Heads-Up Car Display Technology
We all know the dangers of distracted driving. In today’s world there are so many things vying for our attention while we are at the wheel. A heads-up display, commonly referred to as a HUD, is the latest gadget for your car or truck that is designed to help keep your eyes where they belong: on the road, and focused forward.
What is a HUD?
A heads-up display functions by projecting information onto the windshield of your vehicle. This information is only visible to the driver. The HUD can display the same information you would get from your vehicle’s dashboard, such as your current speed and various temperature gauges.
Some models can also incorporate information from a smart phone or GPS into the display, allowing drivers to do everything from reading and responding to emails to checking how many more miles are left on their trip, all without needing to take their gaze off the road in the process.
Although current HUD technology is still a relatively new entry into the market, there are a few different options to meet your needs and budget.
In-Car HUD (Fully Integrated)
These are HUDs that are already installed as a part of the car, which means they can pull data from everything that’s actually happening from inside the engine in real time, as opposed to relying on a GPS from your phone to assist with certain calculations.
The HUDs are available in some luxury car models, such as the Audi A7, the Mercedes S55, and a dozen or so vehicles under the GM umbrella. There are a few other brands offering this technology on a limited basis, such as the Mazda 3, MINI Cooper, Chevy Camaro and the Toyota Prius.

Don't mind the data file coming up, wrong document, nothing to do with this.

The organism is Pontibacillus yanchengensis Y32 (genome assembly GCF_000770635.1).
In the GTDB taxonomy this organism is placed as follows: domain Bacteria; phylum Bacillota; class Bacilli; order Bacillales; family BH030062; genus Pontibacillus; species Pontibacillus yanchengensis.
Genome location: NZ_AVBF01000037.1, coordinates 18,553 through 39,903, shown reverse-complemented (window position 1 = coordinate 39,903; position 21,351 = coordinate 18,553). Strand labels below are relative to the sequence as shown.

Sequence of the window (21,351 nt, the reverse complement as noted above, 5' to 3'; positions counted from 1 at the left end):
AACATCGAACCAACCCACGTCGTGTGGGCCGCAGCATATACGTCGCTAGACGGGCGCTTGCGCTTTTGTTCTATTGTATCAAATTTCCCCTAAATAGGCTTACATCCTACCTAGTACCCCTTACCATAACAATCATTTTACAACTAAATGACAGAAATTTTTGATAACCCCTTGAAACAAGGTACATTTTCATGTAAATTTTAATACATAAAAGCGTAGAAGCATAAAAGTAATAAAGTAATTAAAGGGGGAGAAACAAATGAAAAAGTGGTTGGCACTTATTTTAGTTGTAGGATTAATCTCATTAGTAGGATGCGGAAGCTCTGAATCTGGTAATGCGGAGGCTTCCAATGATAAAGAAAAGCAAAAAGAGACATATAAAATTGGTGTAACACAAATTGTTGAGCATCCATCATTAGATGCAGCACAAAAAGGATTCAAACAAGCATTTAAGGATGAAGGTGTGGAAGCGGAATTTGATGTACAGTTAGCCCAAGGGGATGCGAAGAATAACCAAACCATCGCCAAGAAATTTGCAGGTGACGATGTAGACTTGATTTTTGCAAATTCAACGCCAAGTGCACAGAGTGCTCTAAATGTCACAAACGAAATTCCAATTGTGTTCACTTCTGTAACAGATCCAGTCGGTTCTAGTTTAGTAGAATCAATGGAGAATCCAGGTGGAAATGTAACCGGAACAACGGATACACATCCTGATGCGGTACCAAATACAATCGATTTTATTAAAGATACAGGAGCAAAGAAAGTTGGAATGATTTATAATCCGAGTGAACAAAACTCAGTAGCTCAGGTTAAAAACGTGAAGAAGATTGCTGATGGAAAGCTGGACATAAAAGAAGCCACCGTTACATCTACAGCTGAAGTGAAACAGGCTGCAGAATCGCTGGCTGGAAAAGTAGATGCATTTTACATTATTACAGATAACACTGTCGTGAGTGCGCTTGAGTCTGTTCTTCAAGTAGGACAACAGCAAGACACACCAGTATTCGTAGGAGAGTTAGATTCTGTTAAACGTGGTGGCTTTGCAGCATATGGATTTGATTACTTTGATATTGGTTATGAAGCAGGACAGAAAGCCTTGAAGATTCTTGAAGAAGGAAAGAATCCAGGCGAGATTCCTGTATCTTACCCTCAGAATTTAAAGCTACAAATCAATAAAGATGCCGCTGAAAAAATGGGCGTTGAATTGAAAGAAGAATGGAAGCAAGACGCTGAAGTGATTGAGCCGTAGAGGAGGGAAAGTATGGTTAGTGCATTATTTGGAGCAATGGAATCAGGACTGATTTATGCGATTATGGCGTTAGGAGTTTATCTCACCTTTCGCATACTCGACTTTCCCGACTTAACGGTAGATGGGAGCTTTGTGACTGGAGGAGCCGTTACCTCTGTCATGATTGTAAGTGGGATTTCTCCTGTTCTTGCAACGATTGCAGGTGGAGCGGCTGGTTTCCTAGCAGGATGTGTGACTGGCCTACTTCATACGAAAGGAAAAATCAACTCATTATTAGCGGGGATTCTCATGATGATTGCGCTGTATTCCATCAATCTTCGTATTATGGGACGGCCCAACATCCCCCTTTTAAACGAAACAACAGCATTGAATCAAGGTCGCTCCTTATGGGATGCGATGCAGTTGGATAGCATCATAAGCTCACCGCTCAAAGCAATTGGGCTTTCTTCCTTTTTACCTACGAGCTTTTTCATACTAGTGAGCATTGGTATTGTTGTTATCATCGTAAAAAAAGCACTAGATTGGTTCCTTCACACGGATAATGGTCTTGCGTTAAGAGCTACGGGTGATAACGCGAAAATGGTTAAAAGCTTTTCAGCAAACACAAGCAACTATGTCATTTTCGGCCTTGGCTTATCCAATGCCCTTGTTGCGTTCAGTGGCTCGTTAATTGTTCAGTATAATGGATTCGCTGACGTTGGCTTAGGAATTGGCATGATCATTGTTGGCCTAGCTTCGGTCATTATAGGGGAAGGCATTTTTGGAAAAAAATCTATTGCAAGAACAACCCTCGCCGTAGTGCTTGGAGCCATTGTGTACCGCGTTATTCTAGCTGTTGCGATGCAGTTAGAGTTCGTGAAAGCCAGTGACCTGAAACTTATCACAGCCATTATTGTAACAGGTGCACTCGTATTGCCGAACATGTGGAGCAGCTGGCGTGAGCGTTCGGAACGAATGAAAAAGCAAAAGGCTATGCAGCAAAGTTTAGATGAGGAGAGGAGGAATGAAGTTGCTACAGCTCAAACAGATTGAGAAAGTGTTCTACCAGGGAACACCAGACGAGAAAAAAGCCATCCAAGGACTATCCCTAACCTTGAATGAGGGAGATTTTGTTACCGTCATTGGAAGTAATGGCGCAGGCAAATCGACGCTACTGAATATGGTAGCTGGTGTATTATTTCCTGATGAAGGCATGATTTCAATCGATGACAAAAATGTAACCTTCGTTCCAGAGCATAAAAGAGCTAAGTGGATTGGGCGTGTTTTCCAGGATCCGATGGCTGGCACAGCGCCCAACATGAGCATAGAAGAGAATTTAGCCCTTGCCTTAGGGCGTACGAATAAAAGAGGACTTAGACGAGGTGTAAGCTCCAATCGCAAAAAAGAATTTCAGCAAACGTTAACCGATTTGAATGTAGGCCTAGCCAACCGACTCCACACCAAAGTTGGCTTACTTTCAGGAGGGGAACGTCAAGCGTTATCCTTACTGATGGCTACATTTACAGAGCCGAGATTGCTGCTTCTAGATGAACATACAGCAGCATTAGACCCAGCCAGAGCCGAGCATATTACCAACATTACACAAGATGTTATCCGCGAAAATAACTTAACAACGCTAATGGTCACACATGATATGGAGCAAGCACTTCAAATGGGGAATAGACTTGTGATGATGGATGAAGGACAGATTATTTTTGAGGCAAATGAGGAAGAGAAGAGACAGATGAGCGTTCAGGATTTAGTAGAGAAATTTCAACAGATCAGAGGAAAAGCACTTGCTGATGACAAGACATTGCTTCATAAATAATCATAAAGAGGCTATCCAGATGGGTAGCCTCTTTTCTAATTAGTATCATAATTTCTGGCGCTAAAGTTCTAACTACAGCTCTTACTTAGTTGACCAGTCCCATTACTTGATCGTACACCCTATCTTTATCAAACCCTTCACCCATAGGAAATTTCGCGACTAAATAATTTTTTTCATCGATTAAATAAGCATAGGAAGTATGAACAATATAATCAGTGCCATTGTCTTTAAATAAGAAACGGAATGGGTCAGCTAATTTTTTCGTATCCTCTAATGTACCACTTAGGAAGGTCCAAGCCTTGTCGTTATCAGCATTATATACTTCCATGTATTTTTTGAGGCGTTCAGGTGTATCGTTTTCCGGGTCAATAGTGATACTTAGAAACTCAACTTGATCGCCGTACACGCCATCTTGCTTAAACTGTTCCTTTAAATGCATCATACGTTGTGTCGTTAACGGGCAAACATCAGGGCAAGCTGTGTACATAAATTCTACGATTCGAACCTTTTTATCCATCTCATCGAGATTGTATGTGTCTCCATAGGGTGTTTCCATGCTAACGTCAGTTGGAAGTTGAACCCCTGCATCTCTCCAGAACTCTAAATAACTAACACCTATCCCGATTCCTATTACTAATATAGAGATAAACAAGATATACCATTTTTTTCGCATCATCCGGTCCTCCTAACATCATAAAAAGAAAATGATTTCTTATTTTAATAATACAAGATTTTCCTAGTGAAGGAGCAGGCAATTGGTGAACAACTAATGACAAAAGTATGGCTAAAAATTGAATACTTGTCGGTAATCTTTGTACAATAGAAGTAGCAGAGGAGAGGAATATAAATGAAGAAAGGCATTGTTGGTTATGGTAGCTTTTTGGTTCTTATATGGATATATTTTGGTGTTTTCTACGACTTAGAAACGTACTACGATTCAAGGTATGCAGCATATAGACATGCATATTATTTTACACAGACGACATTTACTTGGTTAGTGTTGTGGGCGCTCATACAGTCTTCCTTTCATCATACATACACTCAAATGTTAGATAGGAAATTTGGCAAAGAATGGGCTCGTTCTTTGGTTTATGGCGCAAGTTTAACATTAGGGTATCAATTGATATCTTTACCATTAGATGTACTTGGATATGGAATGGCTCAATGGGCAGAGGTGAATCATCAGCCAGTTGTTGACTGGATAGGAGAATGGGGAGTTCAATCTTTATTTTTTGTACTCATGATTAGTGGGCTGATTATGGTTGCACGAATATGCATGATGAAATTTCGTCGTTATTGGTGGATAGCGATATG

Most integrated HUDs that come as a factory option measure up to 7 ½ diagonal inches, just slightly larger than most smart phones, but auto makers are looking to increase the size of the displays in future models.
If you’re not in the market for a new car, or if a HUD is not an available factory option, there are apps that can provide a similar function. Most of these apps are free for download in both the iTunes and Google Play app stores. The apps work by brightly displaying a reverse image of your speed (tracked through the phone’s internal GPS) onto the windshield when the phone is mounted on top of the dashboard itself. Your windshield then reflects this image back to you with any other information the app collects.
Third Party HUD Devices
Finally, there are freestanding HUD devices that can sit on your dashboard. Most third-party HUDs work by linking to either your phone’s internal GPS or finding a signal of their own from a satellite to estimate how fast your vehicle is going at any given time, and display the information back onto your windshield. Current models vary in price from around $50 for a basic model from HUDWAY Glass, to around $200 for a mid-priced model from Garmin, all the way up to $600 for the Navdy.
Of all the third party HUDs, the Navdy has attracted the most attention in the market. Instead of projecting information onto the windshield, the Navdy actually contains its own small screen that sits at the base of your dashboard, where your eyes naturally rest while driving. The Navdy comes with a range of apps that can be connected via your smart phone, such as Twitter, Facebook, and Spotify, all of which can be controlled via quick hand-gestures thanks to the unit’s internal camera.
The Future of HUDs
Heads-up displays have the potential to revolutionize the way we drive in the future. Drivers may soon be able to set aside their smart phones and have all the information they need while on the road. More advances are on the horizon, including larger displays and more functionality.
This technology is advancing quickly, so be sure to check back with your local Auto One experts for the latest developments.